Playing HR for Albert Pujols, Part 2

Yesterday, we looked at a way to value AP as an employee. As we passed today’s deadline with no new contract,  a few more things were being tossed around that are either irrelevant, important, silly or sensible in the debate over the right thing to do.

In support of a ginormous payout…

He’s a once in a lifetime player, so you can’t compare his contract to anyone else.

He’ll bring in more in revenue than he’s being paid, especially when he makes a run at the home run record.

He’s special because, despite of everything swirling around him, he’s never been suspected of using PEDs.

He’s the best in the game.  He should be paid that way.

He’s durable.  You can count on him to play 150+ games every year.

It’s not my money.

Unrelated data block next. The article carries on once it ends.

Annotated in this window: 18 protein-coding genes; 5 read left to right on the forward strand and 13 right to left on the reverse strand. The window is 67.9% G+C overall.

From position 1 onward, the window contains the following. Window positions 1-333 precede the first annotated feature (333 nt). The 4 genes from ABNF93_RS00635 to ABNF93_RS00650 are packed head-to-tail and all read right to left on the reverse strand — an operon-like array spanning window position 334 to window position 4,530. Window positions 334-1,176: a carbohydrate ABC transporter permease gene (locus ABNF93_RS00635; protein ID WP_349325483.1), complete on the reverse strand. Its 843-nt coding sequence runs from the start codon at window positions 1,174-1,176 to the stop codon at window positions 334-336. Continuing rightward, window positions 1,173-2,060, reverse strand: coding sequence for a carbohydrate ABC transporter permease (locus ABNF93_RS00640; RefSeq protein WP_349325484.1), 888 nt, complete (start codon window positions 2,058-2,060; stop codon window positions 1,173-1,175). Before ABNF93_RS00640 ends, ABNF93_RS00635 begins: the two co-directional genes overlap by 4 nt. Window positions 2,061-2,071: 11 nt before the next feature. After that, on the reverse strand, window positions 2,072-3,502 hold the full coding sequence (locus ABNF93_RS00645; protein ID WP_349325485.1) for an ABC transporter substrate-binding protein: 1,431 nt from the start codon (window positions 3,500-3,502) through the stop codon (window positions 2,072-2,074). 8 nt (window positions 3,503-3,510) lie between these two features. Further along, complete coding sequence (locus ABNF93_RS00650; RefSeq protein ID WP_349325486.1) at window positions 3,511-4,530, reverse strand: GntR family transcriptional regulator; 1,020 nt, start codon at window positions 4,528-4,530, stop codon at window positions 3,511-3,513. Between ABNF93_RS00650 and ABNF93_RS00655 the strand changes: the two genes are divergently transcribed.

In favor of fiscal restraint…

Texas gave Alex Rodriguez a giant contract and went bankrupt.

You can’t allow your team to be held hostage by a player.

How much money does one person really need?

At the end of the day…

There is an art and a skill to salary negotiations, whether you are AP or a freshly minted civil engineer.  If you are an HR professional, you should know how to properly evaluate the skills and potential value of a candidate or employee and compensate them in a way that is fair to them and your organization.

If you are the candidate or the employee, and you think that your compensation is below where it should be, take a look back at the factors listed yesterday, and think about what you bring to the table to generate revenue.  It’s not about what other people might get.  It’s about what you add to the organization.  Learn to quantify your contributions, and you’ll increase your leverage with your current (or future) employer.

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